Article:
We don’t know about you, but we here at Animal Ortho Care are psyched about Thanksgiving.
The opportunity to catch up with family and friends is great and all, but lets be honest, the real reason we gather ‘round the table is the chance to gorge ourselves on turkey, gravy, stuffing, mashed potatoes, sweet potatoes, rolls and pie … all the pie. You know, basically, any and all meat and carbs.
And hey, we know it can be tempting to invite your pets to join in all the feasting– especially when their big brown eyes look at you so earnestly for just one teeny, tiny nibble of turkey. But before you make up a plate for your dog, keep in mind that serving them table scraps made for humans can cause health problems.
“This is the time of year that many veterinary hospitals report a significant increase in emergency calls particularly those relating to digestive tract disturbances resulting from exposure to foods pets simply should not have received.” says Dr. Clark K. Fobian, president of the American Veterinary Medical Association.
Here's what you need to know in order to ensure your fur baby survives Thanksgiving without a tummy ache.
Foods to watch out for:
While it’s tempting to let your four-legged friends gobble down some roasted turkey, be careful.
Eating turkey, turkey skin or other fatty foods (we’re talking to you gravy) that aren’t easily digestible by pets can cause pancreatitis, an inflammation of the pancreas, which is a life-threatening condition. Consuming turkey bones also poses a risk to dogs. The bones can splinter and get caught in the esophagus, stomach, or intestine potentially perforating or rupturing tissue.
Other foods that are poisonous to your furry friends include:
Xylitol, an artificial sweetener that might be used in baked goods
If you’re baking fresh bread, be aware that raw yeast dough can be dangerous to your dog, causing painful gas and bloating that could require hospitalization.
While we’re on the subject of raw food– make sure not to give your pet uncooked turkey or batter, it could put your pet at risk for salmonella poisoning.
Finally, make sure to dispose of turkey carcass, including any wrap or string used when cooking the meat, in a covered, tightly secured container to prevent your dog from treating himself to a late-night feast.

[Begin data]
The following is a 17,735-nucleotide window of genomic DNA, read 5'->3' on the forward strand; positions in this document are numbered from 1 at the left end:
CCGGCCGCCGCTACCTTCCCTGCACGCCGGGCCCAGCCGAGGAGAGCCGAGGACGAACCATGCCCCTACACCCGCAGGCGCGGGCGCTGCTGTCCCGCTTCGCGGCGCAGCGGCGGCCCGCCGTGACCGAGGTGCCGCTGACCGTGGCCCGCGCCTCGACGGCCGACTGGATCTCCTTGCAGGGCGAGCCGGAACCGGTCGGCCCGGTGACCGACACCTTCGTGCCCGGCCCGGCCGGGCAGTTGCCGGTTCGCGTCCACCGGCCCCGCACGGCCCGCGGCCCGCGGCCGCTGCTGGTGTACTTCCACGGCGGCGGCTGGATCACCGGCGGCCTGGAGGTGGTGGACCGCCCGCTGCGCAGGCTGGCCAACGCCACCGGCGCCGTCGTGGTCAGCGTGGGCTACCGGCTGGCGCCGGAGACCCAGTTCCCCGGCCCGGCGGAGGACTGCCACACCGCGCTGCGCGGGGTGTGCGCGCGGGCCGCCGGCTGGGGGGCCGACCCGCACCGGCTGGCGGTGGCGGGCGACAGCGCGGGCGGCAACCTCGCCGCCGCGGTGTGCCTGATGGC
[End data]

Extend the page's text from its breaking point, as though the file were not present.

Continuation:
What to look out for:
If you think your pet might have been sneaking some table scraps, keep an eye on him.
Signs that your pet might need veterinary care include:
Sudden changes in behavior
If you’re worried that your pet might have ingested something poisonous, contact the SPCA’s Poison Control Hotline at 888-426-4435.
What to give them instead:
If you’re going to give your dog a little bit of turkey, make sure it’s boneless, skinless and thoroughly cooked. Add sweet potatoes or green beans to their dinners and maybe the tiniest dribble of gravy.
Better yet, instead of sneaking rolls and bits of turkey to your dog under the table, check out these ideas from the Humane Society.
Fill up a Kong toy with unseasoned sweet potatoes, a little pumpkin and some watered down chicken broth. Put the Kong in your freezer overnight. Offer it to your dog to enjoy while you are overindulging on mashed potatoes and gravy and apple pie (ala mode, of course).
Holiday gatherings aren’t only stressful for you. Some dogs and cats aren’t particularly fond of guests dropping in or the extra noises associated with parties or large get togethers. If you have an especially nervous (or anti-social pet) consider putting them in a quiet room or in a crate with their favorite toys until your guests go home.